Board of Directors
Raised in the rural US South with genealogical ties to the forests and coastal areas of lands now known North Carolina and Virginia, Dr. Akiemi Glenn is a Honolulu-based scholar and culture worker. As a linguist who works in Indigenous language revitalization, filmmaker, artist, and cultural practitioner, Akiemi’s work engages concepts of culture, race, and belonging at the intersections of art, social justice, and education. She is the founder and executive director of the Pōpolo Project, a community organization whose mission is to redefine what it means to be Black in Hawai‘i through cultivating connections between individuals, our communities, our ancestors, and the land, highlighting the vivid, complex diversity of Black cultures and identities in the Pacific and around the world.
Treasurer and Director
Amber's documentary short film Finding Dohi (2020) screened at numerous film festivals worldwide, including the Hawaii International Film Festival, Los Angeles Asian Pacific Film Festival, and Seattle Asian American Film Festival. Amber's commitment to elevating the roles of women in the film industry is evident through her involvement on the board of Hawaiʻi Women in Filmmaking. She has been an educator since 2015, teaching English and Japan-Hawai‘i history to international students at Kaua‘i Community College. Currently pursuing a PhD in American Studies at the University of Hawaiʻi at Mānoa, she is dedicated to furthering her knowledge and professional development.
President and Director
Anne Weber-Yarbrough is committed to community and equity-- she is a non-profit leader, entrepreneur, and educator with a strong drive toward social impact and equitable outcomes. She believes that everyone has a role to play in this work and strives for this vision in her personal life, volunteer roles, and professional life. She is currently the Managing Director of Regional Initiatives at Teach For America Hawaiʻi, a national non-profit dedicated to the vision that one day all children will receive an excellent and equitable education.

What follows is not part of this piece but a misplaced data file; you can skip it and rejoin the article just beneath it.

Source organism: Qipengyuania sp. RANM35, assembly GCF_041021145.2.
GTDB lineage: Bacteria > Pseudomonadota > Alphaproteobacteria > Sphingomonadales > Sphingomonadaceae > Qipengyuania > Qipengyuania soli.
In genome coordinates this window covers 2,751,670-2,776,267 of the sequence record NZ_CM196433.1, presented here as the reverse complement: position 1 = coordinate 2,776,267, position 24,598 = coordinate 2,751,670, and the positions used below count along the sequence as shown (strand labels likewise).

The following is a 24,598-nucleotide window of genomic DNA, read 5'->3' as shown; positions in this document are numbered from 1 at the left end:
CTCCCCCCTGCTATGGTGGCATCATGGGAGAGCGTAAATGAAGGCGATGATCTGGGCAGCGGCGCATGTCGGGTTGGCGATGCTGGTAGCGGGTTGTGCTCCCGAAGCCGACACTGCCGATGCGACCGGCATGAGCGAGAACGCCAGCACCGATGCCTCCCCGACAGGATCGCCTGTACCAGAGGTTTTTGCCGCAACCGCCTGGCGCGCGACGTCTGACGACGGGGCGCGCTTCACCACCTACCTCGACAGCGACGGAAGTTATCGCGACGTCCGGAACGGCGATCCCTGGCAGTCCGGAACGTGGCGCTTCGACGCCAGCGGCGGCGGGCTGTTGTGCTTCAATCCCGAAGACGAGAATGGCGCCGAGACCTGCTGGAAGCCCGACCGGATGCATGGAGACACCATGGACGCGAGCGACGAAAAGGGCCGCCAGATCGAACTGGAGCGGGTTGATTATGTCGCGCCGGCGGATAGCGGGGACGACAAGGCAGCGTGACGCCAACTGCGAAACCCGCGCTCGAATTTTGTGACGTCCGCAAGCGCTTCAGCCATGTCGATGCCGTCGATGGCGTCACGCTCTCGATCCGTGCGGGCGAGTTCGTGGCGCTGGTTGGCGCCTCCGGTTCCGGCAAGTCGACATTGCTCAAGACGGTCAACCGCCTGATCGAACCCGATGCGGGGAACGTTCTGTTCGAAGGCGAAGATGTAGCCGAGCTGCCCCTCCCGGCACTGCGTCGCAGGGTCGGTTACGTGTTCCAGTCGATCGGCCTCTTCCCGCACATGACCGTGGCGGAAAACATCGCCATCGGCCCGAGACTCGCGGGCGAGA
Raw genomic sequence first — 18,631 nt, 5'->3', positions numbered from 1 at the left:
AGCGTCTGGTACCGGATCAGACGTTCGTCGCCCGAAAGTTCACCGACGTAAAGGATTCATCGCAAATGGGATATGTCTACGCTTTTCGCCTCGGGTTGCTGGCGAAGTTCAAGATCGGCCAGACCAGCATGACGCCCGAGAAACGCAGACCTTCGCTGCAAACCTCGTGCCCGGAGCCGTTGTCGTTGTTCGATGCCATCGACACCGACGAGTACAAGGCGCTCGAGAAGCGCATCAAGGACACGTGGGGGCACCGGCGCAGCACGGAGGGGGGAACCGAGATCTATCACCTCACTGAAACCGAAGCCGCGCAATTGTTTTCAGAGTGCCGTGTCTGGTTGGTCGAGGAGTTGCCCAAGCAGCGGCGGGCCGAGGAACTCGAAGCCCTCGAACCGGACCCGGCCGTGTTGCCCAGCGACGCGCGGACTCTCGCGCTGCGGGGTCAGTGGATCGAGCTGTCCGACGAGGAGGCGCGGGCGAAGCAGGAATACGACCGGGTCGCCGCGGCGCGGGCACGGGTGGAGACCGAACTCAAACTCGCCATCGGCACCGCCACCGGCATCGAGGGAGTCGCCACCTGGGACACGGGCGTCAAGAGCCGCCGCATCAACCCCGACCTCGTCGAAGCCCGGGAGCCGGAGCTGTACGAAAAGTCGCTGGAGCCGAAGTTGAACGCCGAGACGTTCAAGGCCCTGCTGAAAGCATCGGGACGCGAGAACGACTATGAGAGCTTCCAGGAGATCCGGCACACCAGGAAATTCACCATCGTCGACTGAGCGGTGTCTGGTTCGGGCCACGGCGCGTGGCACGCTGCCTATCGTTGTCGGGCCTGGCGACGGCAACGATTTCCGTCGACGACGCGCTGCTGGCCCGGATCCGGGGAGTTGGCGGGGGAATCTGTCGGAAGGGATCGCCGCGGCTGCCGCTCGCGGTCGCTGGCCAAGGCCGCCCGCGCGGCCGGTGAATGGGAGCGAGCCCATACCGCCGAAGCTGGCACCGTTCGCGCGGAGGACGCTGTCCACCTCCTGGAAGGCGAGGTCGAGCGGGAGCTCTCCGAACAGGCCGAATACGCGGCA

Vice-President and Director
Hilary Hacker has a master’s degree in Strategic Communications and a bachelor’s degree in Community Organizing. She has worked at Kapi'olani Community College since 2017 with the Community Health Worker Certificate Program as a lecturer and program coordinator and is is now the Director of the Community Health Education Program. Hilary has worked in the grassroots and social services sphere of community health in many capacities, from outreach worker to health and community educator. She has worked with communities throughout the West Coast, Hawai'i and internationally from Guatemala to Palestine with a focus on humanizing complex global issues including immigrant, indigenous, land and water rights. She uses platforms as diverse as writing, photography, mural design, videography, web and graphic design. She is fluent in Spanish. Hilary is also a Co-Founder and Producer with Sovereign Lens LLC and is on the board of Hawaiʻi Women in Filmmaking.
Secretary and Director
Imani Altemus-Williams (she/her) is a freelance writer and emerging documentary producer. Raised in Honolulu, Hawai‘i, Imani received a BA in Global Studies from the New School University and MA in Indigenous Journalism at the Sámi University of Applied Sciences. She serves on the board of directors of The Pōpolo Project and Hawai‘i Women in Filmmaking, is a fellow with The Peace Studio and was previously a fellow with the International Documentary Associations’ Documentary Magazine.